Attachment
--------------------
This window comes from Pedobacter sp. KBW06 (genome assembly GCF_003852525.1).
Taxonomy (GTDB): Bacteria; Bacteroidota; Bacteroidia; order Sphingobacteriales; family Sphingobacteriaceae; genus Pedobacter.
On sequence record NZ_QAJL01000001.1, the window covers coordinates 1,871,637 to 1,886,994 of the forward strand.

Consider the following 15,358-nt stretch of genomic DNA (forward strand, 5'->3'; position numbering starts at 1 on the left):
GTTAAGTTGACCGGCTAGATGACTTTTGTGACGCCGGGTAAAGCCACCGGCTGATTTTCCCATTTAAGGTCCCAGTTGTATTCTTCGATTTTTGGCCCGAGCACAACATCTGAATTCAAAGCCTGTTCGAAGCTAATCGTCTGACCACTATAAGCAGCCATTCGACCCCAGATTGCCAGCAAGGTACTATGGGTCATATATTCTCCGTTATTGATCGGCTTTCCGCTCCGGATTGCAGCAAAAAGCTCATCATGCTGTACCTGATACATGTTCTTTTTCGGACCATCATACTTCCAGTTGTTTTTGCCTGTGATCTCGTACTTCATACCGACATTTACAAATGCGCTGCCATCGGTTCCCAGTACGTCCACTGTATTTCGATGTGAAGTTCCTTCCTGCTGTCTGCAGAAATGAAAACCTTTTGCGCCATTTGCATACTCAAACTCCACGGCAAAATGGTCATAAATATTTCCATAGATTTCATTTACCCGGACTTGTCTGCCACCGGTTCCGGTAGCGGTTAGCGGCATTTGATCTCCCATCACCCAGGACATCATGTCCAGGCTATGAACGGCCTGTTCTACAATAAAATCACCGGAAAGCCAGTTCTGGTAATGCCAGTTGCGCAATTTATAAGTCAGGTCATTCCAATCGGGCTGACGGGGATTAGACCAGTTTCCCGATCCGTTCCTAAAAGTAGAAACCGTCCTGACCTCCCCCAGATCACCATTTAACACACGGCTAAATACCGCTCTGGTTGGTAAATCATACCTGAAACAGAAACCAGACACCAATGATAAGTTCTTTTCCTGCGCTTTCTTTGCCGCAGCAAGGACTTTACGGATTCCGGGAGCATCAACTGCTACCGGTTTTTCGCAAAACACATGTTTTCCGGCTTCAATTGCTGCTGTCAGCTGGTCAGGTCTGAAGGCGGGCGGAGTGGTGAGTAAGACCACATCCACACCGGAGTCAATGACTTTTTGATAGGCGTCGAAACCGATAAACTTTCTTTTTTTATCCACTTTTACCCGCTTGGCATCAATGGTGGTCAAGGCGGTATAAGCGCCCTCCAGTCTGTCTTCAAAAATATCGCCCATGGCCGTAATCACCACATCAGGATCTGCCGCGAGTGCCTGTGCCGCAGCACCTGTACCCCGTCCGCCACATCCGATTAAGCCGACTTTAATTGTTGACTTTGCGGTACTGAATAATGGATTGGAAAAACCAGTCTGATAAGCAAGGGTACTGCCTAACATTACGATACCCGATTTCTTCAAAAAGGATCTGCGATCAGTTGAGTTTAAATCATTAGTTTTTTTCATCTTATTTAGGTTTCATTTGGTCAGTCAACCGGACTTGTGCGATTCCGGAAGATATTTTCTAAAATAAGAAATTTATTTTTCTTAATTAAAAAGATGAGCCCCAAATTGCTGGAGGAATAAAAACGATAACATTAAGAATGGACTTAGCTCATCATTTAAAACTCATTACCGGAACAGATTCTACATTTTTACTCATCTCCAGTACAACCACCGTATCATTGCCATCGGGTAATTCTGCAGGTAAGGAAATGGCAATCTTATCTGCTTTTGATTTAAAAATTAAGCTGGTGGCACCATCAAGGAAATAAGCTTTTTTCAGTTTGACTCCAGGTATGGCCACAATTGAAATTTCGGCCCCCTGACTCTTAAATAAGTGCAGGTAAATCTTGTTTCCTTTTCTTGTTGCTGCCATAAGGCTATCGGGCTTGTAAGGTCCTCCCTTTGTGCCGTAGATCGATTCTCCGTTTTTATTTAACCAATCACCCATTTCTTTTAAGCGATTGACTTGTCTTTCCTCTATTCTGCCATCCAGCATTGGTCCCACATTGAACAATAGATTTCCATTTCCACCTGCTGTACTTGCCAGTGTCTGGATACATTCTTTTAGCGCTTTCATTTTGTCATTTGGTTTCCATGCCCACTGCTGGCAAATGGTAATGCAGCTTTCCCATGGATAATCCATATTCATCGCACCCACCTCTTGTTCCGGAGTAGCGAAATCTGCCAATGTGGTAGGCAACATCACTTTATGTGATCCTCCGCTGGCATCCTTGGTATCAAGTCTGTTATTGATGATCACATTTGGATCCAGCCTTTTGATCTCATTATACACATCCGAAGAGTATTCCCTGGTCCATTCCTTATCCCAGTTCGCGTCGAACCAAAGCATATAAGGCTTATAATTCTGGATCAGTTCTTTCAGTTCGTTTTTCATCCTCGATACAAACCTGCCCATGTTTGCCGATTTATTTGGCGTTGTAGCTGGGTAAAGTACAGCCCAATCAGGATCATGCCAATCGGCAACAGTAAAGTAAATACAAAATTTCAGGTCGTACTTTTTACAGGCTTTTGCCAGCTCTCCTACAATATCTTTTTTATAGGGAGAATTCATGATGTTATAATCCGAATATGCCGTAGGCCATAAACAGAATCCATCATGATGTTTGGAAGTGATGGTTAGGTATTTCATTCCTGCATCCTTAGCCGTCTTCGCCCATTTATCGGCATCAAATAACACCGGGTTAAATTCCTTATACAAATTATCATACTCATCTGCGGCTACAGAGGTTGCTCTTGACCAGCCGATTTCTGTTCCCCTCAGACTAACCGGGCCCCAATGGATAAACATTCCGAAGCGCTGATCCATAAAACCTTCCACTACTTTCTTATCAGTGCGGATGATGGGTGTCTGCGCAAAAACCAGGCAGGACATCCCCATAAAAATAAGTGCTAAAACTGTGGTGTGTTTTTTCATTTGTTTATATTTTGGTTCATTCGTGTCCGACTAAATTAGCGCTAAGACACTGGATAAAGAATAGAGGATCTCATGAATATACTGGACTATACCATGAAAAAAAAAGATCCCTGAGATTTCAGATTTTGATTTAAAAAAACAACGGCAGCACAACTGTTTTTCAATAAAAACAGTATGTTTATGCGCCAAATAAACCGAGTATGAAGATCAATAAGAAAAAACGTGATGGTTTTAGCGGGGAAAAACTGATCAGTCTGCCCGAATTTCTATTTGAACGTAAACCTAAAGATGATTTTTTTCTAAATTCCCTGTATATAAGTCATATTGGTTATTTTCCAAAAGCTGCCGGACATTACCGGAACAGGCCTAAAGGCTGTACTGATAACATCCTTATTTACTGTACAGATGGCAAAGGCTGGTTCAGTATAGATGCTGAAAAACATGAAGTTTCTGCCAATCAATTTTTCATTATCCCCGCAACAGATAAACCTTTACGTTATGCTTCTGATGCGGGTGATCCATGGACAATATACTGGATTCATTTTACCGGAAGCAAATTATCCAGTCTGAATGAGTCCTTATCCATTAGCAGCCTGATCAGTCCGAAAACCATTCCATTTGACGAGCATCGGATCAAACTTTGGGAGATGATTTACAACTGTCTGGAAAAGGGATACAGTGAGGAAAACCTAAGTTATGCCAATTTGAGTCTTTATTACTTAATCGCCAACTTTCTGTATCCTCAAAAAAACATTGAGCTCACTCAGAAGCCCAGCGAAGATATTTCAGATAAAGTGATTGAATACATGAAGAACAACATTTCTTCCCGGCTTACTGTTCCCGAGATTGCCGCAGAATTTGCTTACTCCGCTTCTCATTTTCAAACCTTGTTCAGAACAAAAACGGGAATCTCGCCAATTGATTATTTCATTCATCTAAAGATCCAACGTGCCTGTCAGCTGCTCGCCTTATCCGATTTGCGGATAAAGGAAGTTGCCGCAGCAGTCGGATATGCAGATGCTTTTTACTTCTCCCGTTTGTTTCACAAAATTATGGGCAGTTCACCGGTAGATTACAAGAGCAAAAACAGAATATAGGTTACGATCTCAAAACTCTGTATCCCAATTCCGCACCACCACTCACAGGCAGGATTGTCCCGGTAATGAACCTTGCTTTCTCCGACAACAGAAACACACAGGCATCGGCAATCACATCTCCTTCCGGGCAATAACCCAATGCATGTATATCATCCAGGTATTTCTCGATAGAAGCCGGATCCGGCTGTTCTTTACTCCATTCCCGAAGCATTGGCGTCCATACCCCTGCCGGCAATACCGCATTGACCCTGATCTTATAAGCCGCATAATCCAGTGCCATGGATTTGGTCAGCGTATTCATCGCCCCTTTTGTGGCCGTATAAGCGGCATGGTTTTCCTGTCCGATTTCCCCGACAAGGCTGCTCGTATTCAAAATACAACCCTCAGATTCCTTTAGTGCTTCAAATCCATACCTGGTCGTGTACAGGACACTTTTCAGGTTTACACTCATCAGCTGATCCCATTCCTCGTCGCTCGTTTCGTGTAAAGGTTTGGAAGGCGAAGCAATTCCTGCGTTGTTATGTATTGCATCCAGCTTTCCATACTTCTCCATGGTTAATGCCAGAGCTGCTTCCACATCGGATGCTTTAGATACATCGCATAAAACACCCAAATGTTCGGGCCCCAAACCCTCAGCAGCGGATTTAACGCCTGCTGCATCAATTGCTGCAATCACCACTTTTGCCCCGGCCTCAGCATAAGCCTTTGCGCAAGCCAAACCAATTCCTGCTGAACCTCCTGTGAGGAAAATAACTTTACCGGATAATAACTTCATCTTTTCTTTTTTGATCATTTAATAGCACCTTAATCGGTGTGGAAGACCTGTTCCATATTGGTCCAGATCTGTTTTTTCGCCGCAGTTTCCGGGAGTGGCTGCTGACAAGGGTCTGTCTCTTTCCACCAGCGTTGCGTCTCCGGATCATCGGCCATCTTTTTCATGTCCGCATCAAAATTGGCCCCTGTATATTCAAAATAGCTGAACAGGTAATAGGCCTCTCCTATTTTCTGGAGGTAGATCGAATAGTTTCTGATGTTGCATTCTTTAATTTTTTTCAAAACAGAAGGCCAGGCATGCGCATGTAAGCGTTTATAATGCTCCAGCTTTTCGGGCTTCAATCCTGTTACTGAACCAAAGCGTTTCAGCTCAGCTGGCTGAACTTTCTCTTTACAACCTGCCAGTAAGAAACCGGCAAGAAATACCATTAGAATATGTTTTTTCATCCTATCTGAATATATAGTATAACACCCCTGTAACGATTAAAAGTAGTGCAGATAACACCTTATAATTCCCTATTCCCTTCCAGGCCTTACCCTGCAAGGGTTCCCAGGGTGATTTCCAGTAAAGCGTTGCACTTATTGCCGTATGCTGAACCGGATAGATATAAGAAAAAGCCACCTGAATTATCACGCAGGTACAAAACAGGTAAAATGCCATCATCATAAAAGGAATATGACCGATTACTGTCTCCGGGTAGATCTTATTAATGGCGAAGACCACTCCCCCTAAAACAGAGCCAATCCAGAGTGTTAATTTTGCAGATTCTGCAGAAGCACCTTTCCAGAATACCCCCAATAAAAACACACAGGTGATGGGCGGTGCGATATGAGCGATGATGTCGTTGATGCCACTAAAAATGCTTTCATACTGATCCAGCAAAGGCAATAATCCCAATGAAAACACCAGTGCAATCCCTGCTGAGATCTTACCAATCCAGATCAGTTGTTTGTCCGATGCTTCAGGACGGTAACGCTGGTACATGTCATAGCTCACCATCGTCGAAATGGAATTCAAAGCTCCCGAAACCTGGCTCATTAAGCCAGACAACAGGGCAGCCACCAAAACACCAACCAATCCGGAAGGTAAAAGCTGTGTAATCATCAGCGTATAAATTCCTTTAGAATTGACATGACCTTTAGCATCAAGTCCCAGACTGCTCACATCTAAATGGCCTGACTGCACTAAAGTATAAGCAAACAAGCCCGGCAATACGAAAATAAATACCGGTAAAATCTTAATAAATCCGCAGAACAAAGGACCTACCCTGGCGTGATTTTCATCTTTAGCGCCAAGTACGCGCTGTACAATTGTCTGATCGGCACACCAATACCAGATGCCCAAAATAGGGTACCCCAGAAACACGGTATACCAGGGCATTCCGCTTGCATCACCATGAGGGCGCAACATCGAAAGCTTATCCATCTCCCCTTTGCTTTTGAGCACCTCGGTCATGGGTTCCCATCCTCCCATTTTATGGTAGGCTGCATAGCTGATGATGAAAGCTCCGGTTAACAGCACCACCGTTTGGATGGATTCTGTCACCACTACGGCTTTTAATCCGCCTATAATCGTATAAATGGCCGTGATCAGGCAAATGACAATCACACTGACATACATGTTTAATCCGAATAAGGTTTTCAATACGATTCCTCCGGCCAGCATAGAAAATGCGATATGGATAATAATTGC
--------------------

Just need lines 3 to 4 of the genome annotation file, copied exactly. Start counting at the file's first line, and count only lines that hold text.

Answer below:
On sequence record NZ_QAJL01000001.1, the window covers coordinates 1,871,637 to 1,886,994 of the forward strand.

Consider the following 15,358-nt stretch of genomic DNA (forward strand, 5'->3'; position numbering starts at 1 on the left):